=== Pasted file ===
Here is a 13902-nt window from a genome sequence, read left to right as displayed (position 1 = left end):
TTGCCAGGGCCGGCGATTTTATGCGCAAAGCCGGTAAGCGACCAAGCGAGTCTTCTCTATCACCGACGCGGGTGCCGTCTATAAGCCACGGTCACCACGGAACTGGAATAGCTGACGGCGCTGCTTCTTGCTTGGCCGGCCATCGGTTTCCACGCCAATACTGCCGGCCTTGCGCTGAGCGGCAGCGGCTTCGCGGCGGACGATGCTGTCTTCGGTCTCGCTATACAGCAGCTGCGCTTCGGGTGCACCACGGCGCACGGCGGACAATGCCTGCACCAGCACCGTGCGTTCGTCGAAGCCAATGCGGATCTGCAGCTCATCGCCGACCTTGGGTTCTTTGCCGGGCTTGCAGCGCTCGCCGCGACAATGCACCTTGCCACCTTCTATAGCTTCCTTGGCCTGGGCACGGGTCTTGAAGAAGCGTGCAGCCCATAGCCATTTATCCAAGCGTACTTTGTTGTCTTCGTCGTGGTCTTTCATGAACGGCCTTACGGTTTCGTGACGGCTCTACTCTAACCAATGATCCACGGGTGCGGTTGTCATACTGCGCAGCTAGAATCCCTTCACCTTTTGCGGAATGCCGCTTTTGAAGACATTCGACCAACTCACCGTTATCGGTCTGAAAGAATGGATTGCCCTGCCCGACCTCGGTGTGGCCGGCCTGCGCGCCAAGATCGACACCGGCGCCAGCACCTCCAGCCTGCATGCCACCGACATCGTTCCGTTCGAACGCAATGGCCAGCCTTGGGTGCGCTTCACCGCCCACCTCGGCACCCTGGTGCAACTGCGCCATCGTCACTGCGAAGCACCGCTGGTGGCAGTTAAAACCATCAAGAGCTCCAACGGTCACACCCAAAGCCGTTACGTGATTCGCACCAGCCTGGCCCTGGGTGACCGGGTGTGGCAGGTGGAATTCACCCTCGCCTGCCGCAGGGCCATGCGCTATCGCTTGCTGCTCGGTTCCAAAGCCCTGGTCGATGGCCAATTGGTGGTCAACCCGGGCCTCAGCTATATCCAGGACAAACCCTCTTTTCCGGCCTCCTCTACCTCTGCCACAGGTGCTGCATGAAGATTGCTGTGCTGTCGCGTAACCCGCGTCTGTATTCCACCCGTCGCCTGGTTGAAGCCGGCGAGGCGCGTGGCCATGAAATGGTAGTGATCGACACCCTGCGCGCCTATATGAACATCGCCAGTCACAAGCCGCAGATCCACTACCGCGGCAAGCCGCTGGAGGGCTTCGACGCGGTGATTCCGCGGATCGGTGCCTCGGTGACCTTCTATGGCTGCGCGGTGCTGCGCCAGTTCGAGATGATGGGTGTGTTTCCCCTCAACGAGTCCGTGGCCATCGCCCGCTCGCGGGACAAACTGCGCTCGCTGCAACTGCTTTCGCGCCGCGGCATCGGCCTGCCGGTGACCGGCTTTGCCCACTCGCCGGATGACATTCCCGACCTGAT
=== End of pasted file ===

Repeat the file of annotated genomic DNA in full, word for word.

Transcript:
Here is a 13902-nt window from a genome sequence, read left to right as displayed (position 1 = left end):
TTGCCAGGGCCGGCGATTTTATGCGCAAAGCCGGTAAGCGACCAAGCGAGTCTTCTCTATCACCGACGCGGGTGCCGTCTATAAGCCACGGTCACCACGGAACTGGAATAGCTGACGGCGCTGCTTCTTGCTTGGCCGGCCATCGGTTTCCACGCCAATACTGCCGGCCTTGCGCTGAGCGGCAGCGGCTTCGCGGCGGACGATGCTGTCTTCGGTCTCGCTATACAGCAGCTGCGCTTCGGGTGCACCACGGCGCACGGCGGACAATGCCTGCACCAGCACCGTGCGTTCGTCGAAGCCAATGCGGATCTGCAGCTCATCGCCGACCTTGGGTTCTTTGCCGGGCTTGCAGCGCTCGCCGCGACAATGCACCTTGCCACCTTCTATAGCTTCCTTGGCCTGGGCACGGGTCTTGAAGAAGCGTGCAGCCCATAGCCATTTATCCAAGCGTACTTTGTTGTCTTCGTCGTGGTCTTTCATGAACGGCCTTACGGTTTCGTGACGGCTCTACTCTAACCAATGATCCACGGGTGCGGTTGTCATACTGCGCAGCTAGAATCCCTTCACCTTTTGCGGAATGCCGCTTTTGAAGACATTCGACCAACTCACCGTTATCGGTCTGAAAGAATGGATTGCCCTGCCCGACCTCGGTGTGGCCGGCCTGCGCGCCAAGATCGACACCGGCGCCAGCACCTCCAGCCTGCATGCCACCGACATCGTTCCGTTCGAACGCAATGGCCAGCCTTGGGTGCGCTTCACCGCCCACCTCGGCACCCTGGTGCAACTGCGCCATCGTCACTGCGAAGCACCGCTGGTGGCAGTTAAAACCATCAAGAGCTCCAACGGTCACACCCAAAGCCGTTACGTGATTCGCACCAGCCTGGCCCTGGGTGACCGGGTGTGGCAGGTGGAATTCACCCTCGCCTGCCGCAGGGCCATGCGCTATCGCTTGCTGCTCGGTTCCAAAGCCCTGGTCGATGGCCAATTGGTGGTCAACCCGGGCCTCAGCTATATCCAGGACAAACCCTCTTTTCCGGCCTCCTCTACCTCTGCCACAGGTGCTGCATGAAGATTGCTGTGCTGTCGCGTAACCCGCGTCTGTATTCCACCCGTCGCCTGGTTGAAGCCGGCGAGGCGCGTGGCCATGAAATGGTAGTGATCGACACCCTGCGCGCCTATATGAACATCGCCAGTCACAAGCCGCAGATCCACTACCGCGGCAAGCCGCTGGAGGGCTTCGACGCGGTGATTCCGCGGATCGGTGCCTCGGTGACCTTCTATGGCTGCGCGGTGCTGCGCCAGTTCGAGATGATGGGTGTGTTTCCCCTCAACGAGTCCGTGGCCATCGCCCGCTCGCGGGACAAACTGCGCTCGCTGCAACTGCTTTCGCGCCGCGGCATCGGCCTGCCGGTGACCGGCTTTGCCCACTCGCCGGATGACATTCCCGACCTGAT